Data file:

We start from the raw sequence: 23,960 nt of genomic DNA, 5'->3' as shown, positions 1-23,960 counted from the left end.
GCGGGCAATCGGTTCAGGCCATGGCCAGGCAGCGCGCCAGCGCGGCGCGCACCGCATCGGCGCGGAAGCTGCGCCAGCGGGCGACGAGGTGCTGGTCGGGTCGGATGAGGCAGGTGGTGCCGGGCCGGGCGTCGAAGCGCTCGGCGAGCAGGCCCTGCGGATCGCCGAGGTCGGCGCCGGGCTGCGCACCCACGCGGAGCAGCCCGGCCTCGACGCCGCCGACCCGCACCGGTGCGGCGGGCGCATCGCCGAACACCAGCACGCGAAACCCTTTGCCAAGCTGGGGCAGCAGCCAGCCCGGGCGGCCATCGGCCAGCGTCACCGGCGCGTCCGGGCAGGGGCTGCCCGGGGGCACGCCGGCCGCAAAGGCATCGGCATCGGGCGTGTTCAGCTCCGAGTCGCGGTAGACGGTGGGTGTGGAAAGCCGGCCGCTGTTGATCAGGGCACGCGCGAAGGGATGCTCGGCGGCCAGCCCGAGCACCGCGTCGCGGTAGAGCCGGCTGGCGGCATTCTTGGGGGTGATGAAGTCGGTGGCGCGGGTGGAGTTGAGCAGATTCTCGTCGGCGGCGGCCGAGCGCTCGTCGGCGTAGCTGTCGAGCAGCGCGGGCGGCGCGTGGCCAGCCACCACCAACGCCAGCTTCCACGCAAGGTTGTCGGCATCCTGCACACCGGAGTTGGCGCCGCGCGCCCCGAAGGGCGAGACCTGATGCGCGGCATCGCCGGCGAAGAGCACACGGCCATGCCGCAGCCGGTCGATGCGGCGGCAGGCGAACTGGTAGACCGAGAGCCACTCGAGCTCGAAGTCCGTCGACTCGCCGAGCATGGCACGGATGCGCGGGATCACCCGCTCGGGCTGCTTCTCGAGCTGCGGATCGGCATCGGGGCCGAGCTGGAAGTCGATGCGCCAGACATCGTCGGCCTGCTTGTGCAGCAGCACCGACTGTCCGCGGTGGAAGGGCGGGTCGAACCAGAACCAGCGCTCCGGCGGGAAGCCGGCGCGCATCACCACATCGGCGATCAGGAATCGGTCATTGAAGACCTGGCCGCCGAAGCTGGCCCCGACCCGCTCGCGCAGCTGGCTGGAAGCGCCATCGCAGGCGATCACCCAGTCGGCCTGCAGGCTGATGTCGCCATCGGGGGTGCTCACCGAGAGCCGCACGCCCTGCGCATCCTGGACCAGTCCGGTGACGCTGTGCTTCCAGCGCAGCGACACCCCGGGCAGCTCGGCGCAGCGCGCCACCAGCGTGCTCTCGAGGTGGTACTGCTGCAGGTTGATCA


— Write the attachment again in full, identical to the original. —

We start from the raw sequence: 23,960 nt of genomic DNA, 5'->3' as shown, positions 1-23,960 counted from the left end.
GCGGGCAATCGGTTCAGGCCATGGCCAGGCAGCGCGCCAGCGCGGCGCGCACCGCATCGGCGCGGAAGCTGCGCCAGCGGGCGACGAGGTGCTGGTCGGGTCGGATGAGGCAGGTGGTGCCGGGCCGGGCGTCGAAGCGCTCGGCGAGCAGGCCCTGCGGATCGCCGAGGTCGGCGCCGGGCTGCGCACCCACGCGGAGCAGCCCGGCCTCGACGCCGCCGACCCGCACCGGTGCGGCGGGCGCATCGCCGAACACCAGCACGCGAAACCCTTTGCCAAGCTGGGGCAGCAGCCAGCCCGGGCGGCCATCGGCCAGCGTCACCGGCGCGTCCGGGCAGGGGCTGCCCGGGGGCACGCCGGCCGCAAAGGCATCGGCATCGGGCGTGTTCAGCTCCGAGTCGCGGTAGACGGTGGGTGTGGAAAGCCGGCCGCTGTTGATCAGGGCACGCGCGAAGGGATGCTCGGCGGCCAGCCCGAGCACCGCGTCGCGGTAGAGCCGGCTGGCGGCATTCTTGGGGGTGATGAAGTCGGTGGCGCGGGTGGAGTTGAGCAGATTCTCGTCGGCGGCGGCCGAGCGCTCGTCGGCGTAGCTGTCGAGCAGCGCGGGCGGCGCGTGGCCAGCCACCACCAACGCCAGCTTCCACGCAAGGTTGTCGGCATCCTGCACACCGGAGTTGGCGCCGCGCGCCCCGAAGGGCGAGACCTGATGCGCGGCATCGCCGGCGAAGAGCACACGGCCATGCCGCAGCCGGTCGATGCGGCGGCAGGCGAACTGGTAGACCGAGAGCCACTCGAGCTCGAAGTCCGTCGACTCGCCGAGCATGGCACGGATGCGCGGGATCACCCGCTCGGGCTGCTTCTCGAGCTGCGGATCGGCATCGGGGCCGAGCTGGAAGTCGATGCGCCAGACATCGTCGGCCTGCTTGTGCAGCAGCACCGACTGTCCGCGGTGGAAGGGCGGGTCGAACCAGAACCAGCGCTCCGGCGGGAAGCCGGCGCGCATCACCACATCGGCGATCAGGAATCGGTCATTGAAGACCTGGCCGCCGAAGCTGGCCCCGACCCGCTCGCGCAGCTGGCTGGAAGCGCCATCGCAGGCGATCACCCAGTCGGCCTGCAGGCTGATGTCGCCATCGGGGGTGCTCACCGAGAGCCGCACGCCCTGCGCATCCTGGACCAGTCCGGTGACGCTGTGCTTCCAGCGCAGCGACACCCCGGGCAGCTCGGCGCAGCGCGCCACCAGCGTGCTCTCGAGGTGGTACTGCTGCAGGTTGATCA